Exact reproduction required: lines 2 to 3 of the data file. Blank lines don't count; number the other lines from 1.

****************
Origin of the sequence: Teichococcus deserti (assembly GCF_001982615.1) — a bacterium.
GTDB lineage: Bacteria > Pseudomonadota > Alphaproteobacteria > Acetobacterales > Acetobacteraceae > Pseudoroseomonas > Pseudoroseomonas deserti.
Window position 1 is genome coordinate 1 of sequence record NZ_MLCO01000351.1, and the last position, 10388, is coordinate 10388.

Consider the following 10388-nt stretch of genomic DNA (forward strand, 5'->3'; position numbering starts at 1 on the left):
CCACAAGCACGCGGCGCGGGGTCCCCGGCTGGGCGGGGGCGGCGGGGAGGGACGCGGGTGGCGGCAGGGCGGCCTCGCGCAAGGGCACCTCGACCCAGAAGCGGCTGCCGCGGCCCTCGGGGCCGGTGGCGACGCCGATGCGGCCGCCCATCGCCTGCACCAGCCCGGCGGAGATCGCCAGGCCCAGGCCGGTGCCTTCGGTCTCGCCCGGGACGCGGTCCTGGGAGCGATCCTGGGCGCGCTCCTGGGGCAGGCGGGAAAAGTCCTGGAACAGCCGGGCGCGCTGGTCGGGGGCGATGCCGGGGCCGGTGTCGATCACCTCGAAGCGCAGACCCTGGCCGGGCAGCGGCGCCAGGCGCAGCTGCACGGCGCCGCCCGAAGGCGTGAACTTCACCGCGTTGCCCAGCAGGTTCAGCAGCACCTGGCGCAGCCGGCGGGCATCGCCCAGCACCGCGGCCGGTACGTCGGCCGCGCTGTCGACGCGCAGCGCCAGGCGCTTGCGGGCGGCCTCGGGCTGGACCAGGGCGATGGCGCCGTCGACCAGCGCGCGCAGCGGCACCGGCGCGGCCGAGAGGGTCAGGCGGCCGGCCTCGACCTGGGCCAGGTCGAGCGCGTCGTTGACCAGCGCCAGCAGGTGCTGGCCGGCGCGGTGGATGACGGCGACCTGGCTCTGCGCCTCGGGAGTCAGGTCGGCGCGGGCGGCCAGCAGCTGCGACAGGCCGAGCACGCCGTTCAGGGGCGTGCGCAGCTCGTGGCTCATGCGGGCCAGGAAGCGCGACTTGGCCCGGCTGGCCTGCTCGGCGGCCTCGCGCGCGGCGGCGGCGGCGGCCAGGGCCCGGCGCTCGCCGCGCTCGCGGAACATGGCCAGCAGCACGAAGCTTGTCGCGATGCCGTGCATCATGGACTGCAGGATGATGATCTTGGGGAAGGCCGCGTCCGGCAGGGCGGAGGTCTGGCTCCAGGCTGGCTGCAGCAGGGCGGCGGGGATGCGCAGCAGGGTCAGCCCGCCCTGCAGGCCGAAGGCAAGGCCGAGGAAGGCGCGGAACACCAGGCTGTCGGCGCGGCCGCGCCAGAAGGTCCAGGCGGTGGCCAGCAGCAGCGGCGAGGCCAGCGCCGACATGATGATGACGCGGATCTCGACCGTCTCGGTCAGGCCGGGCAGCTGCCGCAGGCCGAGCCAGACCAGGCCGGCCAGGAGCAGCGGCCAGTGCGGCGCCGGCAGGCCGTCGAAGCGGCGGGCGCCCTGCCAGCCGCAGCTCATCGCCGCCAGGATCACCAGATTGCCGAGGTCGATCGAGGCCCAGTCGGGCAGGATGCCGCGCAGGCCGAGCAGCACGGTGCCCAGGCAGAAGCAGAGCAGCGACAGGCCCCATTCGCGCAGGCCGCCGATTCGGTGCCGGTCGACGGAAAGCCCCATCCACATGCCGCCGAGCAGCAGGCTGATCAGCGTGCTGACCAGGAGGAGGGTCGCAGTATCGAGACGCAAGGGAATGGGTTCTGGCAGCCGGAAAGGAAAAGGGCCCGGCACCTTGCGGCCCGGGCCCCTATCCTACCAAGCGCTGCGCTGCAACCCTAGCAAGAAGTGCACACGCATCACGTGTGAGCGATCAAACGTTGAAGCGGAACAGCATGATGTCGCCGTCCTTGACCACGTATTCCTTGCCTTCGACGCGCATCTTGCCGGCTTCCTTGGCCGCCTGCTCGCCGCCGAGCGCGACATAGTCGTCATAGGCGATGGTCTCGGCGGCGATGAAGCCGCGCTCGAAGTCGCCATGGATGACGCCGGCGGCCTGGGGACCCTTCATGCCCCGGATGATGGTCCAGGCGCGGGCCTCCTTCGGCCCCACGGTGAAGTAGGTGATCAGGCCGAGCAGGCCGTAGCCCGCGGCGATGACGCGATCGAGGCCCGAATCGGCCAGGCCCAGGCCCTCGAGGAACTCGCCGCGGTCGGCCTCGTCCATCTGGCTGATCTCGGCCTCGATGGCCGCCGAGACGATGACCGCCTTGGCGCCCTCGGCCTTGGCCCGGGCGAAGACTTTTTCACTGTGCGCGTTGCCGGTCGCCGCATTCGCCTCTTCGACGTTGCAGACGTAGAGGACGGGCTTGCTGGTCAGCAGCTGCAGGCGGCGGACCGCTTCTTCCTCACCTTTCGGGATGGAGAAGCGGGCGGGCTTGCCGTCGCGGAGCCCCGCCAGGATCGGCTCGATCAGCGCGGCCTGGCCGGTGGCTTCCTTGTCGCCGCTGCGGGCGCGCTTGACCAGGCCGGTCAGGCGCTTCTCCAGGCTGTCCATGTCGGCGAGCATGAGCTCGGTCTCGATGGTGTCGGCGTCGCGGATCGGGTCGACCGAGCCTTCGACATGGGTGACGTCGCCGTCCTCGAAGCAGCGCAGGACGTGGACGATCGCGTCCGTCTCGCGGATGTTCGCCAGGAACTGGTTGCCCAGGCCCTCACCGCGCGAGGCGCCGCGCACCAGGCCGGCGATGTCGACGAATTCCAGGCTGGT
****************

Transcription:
GTDB lineage: Bacteria > Pseudomonadota > Alphaproteobacteria > Acetobacterales > Acetobacteraceae > Pseudoroseomonas > Pseudoroseomonas deserti.
Window position 1 is genome coordinate 1 of sequence record NZ_MLCO01000351.1, and the last position, 10388, is coordinate 10388.